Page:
'Any size of deal is possible,' says chipmaker AMS

AMS is looking for more acquisitions to accelerate growth and increase its leading position in sensors used in phones

Reuters February 07, 2018
Chief Executive Alexander Everke of the multinational semiconductor manufacturer AMS (Austria Mikro Systeme) addresses a annual news conference, in Zurich, Switzerland February 6, 2018. PHOTO: REUTERS

High-flying Austrian chipmaker AMS is looking for more acquisitions to accelerate growth and increase its leading position in sensors used in phones, automobiles, and industrial gear, its chief executive said on Tuesday.

“Any size of deal is possible, I am not ruling out anything in terms of size,” Alexander Everke told Reuters.

“We are looking for companies who have the best differential technology to gain leadership in those areas. We are looking at technology, not revenue,” he said.

The CEO said AMS was not just focused on acquiring technology used in phones: “We see a lot of other applications emerging now ... We are talking to automotive companies, who are talking about putting facial recognition into their cars, we see it in the industrial space for extra security,” Everke said.

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“In China, they are thinking of putting facial recognition in every taxi to recognize the driver and passengers. There is a lot of momentum right now going on because a lot of application customers are thinking about how to use this technology.”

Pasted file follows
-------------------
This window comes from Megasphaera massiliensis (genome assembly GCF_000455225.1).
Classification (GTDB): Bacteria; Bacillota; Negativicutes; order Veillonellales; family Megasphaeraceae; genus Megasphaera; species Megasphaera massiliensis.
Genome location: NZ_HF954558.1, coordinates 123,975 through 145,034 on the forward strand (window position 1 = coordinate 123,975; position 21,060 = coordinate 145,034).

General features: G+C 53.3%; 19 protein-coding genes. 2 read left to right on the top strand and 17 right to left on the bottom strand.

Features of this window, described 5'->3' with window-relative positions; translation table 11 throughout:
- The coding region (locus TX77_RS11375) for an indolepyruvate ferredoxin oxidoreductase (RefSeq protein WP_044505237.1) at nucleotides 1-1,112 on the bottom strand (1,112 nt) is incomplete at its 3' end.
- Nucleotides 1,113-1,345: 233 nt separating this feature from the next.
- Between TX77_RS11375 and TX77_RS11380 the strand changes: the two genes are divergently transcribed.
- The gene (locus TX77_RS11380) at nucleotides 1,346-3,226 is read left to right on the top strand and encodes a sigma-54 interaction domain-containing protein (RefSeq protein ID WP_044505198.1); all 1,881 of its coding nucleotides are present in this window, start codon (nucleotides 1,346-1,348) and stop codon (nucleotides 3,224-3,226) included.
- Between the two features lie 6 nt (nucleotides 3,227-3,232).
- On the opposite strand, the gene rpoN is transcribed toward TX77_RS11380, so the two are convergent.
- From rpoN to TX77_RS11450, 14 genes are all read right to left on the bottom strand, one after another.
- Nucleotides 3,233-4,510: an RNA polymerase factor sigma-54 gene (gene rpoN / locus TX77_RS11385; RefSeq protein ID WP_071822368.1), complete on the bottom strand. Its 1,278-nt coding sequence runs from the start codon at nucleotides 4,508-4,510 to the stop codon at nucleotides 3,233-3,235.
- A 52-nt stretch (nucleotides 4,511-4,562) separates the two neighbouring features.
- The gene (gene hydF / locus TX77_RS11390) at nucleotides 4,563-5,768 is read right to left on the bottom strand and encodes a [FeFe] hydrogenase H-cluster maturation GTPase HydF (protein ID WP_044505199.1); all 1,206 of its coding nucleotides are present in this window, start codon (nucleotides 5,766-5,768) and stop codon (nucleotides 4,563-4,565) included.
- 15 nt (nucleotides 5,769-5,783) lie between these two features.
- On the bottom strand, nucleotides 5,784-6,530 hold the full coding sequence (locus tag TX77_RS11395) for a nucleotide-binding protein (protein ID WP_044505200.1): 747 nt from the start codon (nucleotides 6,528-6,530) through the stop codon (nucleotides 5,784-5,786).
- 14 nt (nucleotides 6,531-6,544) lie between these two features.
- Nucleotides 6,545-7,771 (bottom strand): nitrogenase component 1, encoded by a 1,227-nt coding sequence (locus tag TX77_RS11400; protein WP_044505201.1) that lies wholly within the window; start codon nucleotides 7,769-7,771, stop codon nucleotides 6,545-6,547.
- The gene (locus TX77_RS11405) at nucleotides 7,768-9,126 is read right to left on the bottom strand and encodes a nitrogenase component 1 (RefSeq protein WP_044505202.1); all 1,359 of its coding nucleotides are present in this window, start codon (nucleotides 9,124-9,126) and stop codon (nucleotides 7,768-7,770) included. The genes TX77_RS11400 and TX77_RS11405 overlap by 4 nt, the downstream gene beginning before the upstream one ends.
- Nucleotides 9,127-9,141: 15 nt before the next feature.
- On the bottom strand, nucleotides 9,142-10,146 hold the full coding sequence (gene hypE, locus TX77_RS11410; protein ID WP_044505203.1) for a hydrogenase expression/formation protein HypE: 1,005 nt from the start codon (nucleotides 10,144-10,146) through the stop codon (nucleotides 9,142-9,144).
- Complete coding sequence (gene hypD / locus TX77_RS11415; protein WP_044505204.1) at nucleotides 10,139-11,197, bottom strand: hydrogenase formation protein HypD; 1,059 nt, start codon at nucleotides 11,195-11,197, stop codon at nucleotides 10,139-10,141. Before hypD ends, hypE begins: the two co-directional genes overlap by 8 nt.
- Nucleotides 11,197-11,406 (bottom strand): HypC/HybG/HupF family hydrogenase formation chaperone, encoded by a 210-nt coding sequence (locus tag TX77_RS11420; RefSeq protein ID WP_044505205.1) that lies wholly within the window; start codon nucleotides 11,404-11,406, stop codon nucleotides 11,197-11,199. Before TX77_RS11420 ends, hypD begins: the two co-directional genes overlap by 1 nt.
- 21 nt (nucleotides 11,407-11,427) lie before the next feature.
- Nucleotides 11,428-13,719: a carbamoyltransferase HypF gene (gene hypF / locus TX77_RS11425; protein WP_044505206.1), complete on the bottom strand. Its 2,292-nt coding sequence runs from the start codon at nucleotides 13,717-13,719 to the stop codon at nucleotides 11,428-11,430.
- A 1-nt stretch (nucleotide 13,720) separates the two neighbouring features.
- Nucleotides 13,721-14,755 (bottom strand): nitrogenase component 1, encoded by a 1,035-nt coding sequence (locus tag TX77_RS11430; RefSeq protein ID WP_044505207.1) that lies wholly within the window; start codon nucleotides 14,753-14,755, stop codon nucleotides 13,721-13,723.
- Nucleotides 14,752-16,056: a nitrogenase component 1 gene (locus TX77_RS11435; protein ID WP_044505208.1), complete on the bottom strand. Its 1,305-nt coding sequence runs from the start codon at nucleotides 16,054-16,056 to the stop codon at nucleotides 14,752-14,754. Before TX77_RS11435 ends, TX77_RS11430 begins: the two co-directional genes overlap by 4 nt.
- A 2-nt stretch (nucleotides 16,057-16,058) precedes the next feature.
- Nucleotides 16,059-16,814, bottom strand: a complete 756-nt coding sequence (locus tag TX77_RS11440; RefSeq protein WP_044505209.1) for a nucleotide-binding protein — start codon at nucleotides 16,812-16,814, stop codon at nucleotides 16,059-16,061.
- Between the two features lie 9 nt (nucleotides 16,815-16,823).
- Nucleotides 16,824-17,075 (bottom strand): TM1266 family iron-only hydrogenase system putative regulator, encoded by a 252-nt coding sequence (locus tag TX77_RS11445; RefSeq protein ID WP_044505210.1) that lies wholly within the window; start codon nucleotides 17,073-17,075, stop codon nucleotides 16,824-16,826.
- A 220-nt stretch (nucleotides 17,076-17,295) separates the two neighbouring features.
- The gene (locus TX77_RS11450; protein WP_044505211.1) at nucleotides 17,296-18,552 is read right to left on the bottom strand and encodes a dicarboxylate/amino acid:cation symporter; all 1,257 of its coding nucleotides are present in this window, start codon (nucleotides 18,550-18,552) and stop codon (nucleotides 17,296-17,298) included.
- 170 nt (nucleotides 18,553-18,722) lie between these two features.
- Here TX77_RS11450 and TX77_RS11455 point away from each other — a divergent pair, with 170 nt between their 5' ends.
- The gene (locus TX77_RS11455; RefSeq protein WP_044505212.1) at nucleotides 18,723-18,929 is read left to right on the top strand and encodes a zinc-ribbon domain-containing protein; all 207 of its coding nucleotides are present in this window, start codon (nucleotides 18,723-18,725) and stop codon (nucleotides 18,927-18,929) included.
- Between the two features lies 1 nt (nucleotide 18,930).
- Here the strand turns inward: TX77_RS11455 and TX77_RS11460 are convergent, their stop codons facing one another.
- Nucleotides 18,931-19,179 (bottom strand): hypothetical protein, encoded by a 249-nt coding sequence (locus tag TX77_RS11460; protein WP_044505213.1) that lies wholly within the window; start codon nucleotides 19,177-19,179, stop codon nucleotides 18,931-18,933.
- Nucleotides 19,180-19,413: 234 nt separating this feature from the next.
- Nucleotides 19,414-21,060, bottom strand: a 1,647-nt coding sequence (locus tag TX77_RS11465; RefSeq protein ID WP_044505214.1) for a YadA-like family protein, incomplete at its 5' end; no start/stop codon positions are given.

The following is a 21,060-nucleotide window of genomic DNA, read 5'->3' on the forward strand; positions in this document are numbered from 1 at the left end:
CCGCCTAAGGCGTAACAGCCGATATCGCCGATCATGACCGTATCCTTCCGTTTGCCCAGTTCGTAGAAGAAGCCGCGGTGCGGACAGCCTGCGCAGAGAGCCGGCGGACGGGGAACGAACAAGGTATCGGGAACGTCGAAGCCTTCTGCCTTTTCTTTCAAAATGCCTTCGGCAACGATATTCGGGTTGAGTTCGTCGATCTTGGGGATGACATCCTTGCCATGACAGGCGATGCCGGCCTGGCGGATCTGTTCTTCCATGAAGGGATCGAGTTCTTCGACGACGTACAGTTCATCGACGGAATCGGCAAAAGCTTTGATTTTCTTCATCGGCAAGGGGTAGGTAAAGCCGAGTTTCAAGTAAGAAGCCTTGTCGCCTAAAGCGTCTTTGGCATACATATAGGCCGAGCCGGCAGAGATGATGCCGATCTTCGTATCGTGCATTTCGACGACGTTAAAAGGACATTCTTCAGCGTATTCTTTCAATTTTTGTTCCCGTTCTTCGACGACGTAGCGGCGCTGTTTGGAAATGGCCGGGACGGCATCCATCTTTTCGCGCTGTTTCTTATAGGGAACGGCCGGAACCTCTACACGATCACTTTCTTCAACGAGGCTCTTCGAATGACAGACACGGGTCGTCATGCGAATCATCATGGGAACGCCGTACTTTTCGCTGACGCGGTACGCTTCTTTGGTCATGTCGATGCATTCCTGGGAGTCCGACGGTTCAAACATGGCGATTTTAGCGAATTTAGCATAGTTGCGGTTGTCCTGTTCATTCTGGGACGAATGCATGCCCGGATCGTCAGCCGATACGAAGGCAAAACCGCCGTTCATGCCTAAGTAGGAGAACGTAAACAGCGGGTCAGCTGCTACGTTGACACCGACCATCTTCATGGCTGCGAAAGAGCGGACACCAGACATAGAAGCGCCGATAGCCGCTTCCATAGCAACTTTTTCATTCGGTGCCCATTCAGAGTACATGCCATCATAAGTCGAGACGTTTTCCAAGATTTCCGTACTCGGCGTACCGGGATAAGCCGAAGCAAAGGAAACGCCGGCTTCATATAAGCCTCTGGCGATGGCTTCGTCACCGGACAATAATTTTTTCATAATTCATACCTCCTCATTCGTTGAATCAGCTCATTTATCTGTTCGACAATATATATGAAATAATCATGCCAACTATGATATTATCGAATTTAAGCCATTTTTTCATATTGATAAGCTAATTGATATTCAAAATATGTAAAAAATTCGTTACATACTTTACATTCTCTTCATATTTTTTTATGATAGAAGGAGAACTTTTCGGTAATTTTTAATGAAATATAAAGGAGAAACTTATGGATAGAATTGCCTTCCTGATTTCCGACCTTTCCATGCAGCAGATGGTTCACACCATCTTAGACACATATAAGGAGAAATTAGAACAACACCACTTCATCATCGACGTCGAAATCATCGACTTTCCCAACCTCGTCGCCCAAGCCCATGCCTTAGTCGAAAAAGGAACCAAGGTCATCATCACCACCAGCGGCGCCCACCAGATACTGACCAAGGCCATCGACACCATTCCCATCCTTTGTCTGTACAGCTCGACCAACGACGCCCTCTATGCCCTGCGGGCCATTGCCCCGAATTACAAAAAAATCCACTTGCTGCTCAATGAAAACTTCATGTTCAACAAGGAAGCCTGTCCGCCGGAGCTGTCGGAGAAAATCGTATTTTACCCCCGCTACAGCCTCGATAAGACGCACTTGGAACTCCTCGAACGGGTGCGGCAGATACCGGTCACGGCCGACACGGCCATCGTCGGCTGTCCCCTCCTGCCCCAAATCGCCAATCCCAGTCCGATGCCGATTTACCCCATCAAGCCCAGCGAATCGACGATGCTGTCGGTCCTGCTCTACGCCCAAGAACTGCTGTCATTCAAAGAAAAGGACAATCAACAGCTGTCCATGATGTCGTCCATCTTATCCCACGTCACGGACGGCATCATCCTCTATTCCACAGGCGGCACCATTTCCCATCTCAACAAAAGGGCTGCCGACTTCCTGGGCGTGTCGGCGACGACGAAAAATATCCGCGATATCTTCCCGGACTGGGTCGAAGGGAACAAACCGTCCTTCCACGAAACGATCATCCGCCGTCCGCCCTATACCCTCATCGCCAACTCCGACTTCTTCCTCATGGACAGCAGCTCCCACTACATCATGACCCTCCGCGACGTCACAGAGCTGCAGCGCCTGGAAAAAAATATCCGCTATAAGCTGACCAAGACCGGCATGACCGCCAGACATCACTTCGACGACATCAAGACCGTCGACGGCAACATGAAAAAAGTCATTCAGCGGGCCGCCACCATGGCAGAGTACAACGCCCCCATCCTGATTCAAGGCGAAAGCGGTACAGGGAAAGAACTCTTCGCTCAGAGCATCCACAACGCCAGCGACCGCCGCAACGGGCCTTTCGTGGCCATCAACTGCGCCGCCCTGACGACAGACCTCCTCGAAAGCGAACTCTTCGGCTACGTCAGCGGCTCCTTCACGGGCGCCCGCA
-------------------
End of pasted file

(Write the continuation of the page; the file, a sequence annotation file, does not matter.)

The Swiss-quoted company could use its own cash flow, shares or the proceeds of a new 600 million euro bond to buy companies, Everke said.

Money could also be raised by seeking a secondary listing in Hong Kong, he said. How much could be raised here and when this might take place would be settled in the next 12 months.


Software companies were of interest as well as hardware companies, chipmakers or optical specialists, Everke said. “Whatever is needed we will do.”

AMS on Tuesday announced the purchase of Swiss facial recognition software company KeyLemon as it reported a tenfold rise in quarterly profit on the back of hot demand for sensors used in smartphones such as Apple iPhones.

Everke said AMS was looking for companies working in optical, imaging, audio and environmental technology.

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“The revenue will come automatically. If it is a company with great technology and market presence, with large revenue, that is fine, but the pure reason is technology, to enhance our portfolio and potential market access,” he said.

AMS’s success has prompted speculation by analysts that the company itself could eventually become a takeover target.

Everke said AMS wanted to remain independent and concentrate on its fast-growth strategy, which is based on increasing the amount of content it sells for each mobile phone.

“I strongly believe that being independent with the portfolio and the strategy we have is creating significantly more value than being part of another company,” he said.

“We have a unique position - we are the only mid-sized company focussing on sensors. We have small competitors and large competitors where sensors are not the core of the company.”


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